If you are planning on becoming a truck driver, or if you are curious about the trucking profession, you must probably be wondering what life as a truck driver on the road is like. The profession is critical and necessary for our modern society thereby maintaining an efficient movement of goods, very few people among the common masses take into consideration what exactly it feels like to be a truck driver.

The open roads may seem to be appealing but the profession comes with its own set of challenges which typically include long hours of service, most of the time away from home, and difficulty in accessing healthy food.

If you look at the life of truck drivers, you will observe that the majority of the truck drivers get up and have an early start. If you are starting your profession as a truck driver, you will be expected to get up and get on the road, anywhere between 3 a.m. and 5 a.m. Therefore, the actuality of time is dependent on the specific driver and requirements of the job.

Every truck driver checks the weather and conditions of the route before they get on the road. The inspection of the truck and the completion of the required logs are also done prior to getting on the road.

As soon as the truck drivers hit the road, they are held for a tighter schedule. It means that truckers are supposed to stay constantly alert for delays or accidents. Many things like dangerous weather or failure of equipment are not in the driver's control. There is an expectation that the deliveries will be made according to the schedule, so the drivers are supposed to make every effort to get their shipments to their destination on time. The carriers are not the only ones with an interest in the length of time spent by truck drivers on the road. The 11 hours is the limited amount of time a driver can be on the road according to federal regulations. The rule puts drivers under more pressure for completing their route in a limited timeframe.

The working days of truck drivers are longer than any other profession. The actual length of workdays depends on the route, availability of food, weather, rest areas, traffic, or other road hazards. The US department of transportation allows OTR drivers to drive a maximum of 11 hours per day, which must be completed within a 14-hour window.

The truck drivers are supposed to work up to 11 hours per day, but if you are driving over the limit will result in notable penalties. If you drive for 9 hours per day, it will indicate that the actual time spent on the road will be quite more.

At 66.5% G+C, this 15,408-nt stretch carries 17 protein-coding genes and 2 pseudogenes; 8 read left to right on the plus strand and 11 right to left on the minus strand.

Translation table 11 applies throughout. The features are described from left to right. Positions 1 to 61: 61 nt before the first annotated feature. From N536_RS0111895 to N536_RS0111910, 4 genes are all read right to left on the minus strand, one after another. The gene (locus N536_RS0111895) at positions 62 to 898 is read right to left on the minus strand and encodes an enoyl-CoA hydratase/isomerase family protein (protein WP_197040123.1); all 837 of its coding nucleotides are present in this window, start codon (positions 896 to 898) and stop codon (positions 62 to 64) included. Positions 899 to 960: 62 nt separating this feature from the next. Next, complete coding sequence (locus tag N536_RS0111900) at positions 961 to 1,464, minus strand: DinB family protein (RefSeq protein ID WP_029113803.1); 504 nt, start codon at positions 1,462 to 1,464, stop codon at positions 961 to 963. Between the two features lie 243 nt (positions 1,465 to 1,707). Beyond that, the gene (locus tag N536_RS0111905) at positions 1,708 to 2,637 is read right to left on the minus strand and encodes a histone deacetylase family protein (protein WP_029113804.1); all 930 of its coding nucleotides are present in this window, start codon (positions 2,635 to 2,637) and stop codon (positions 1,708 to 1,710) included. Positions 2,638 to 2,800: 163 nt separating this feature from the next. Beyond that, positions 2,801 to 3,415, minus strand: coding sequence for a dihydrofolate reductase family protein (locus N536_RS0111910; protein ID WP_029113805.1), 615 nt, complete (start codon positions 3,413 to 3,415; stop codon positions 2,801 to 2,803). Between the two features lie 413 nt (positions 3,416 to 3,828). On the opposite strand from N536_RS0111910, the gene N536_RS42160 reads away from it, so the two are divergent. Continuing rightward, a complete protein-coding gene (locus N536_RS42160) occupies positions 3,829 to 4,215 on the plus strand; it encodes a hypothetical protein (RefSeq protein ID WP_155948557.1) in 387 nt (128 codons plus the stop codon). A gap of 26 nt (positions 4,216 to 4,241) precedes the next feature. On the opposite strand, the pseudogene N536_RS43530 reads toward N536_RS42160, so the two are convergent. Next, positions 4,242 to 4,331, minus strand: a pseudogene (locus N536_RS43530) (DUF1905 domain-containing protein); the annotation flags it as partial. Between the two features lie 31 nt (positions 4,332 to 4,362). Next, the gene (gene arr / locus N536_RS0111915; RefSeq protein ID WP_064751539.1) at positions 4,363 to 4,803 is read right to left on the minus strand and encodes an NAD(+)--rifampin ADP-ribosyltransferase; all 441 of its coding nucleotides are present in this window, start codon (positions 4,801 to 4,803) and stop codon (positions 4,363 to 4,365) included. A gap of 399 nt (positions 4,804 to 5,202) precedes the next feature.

Therefore, you might be taking one or more breaks during the day for food or rest at the truck stops, which might lengthen your schedule for the work day. Taking more breaks will only stretch and result in more delays in your schedule, which can also cut down your profitability. Long-haul or over-the-road (OTR) drivers are mostly on the road for a lot of time, especially during their initial years. The trucking companies impart privileged rates to the long-haul drivers, but the lifestyle might be a bit different and difficult for new drivers because you cannot see your family for long periods of time.

When evening approaches, the truck drivers have spent most of their considerable amount of time on the road, and the truck driver usually looks for a place to stop and take rest. Usually, the trucks are equipped with a sleeper to spend their night and sleep comfortably in the truck. If there is no sleeper, the truck drivers must access facilities where they can take rest.

A day in the life of a truck driver might be challenging, as they have long work days which start early and end late. It is necessary to be on the road for at least 11 hours a day. The workdays consist of hectic and tight schedules which must be met, with a present risk of delay because of a variety of events. Truck drivers are required to maintain a steady and constant state of awareness. Since truck drivers are paid for the time they have worked and driven, there is constant pressure for getting back on the road after taking a break. The typical day in the life of a truck driver is remote and solitary.

The immense solitary nature of the trucking profession is one of the reasons that the trucking industry is racking for bringing in new CDL drivers for the trucking industry. Another reason is long working hours and a limited amount of spent time at home.

The life of a truck driver can be challenging, but there are many additional benefits which are associated with the profession. Truck driving is one of the highest-paying professions for aspiring and hardworking individuals. Employers are regularly increasing the wages for retaining current employees and drawing new people into the field in the midst of a driver shortage.

The carriers are inscribing the most difficult aspects of the job and industry for keeping it more agreeable for the truck drivers. It involves keeping the drivers in closer proximity to their homes and making the schedules more flexible. The profession of truck driving is no exception as there are pros and cons in every profession.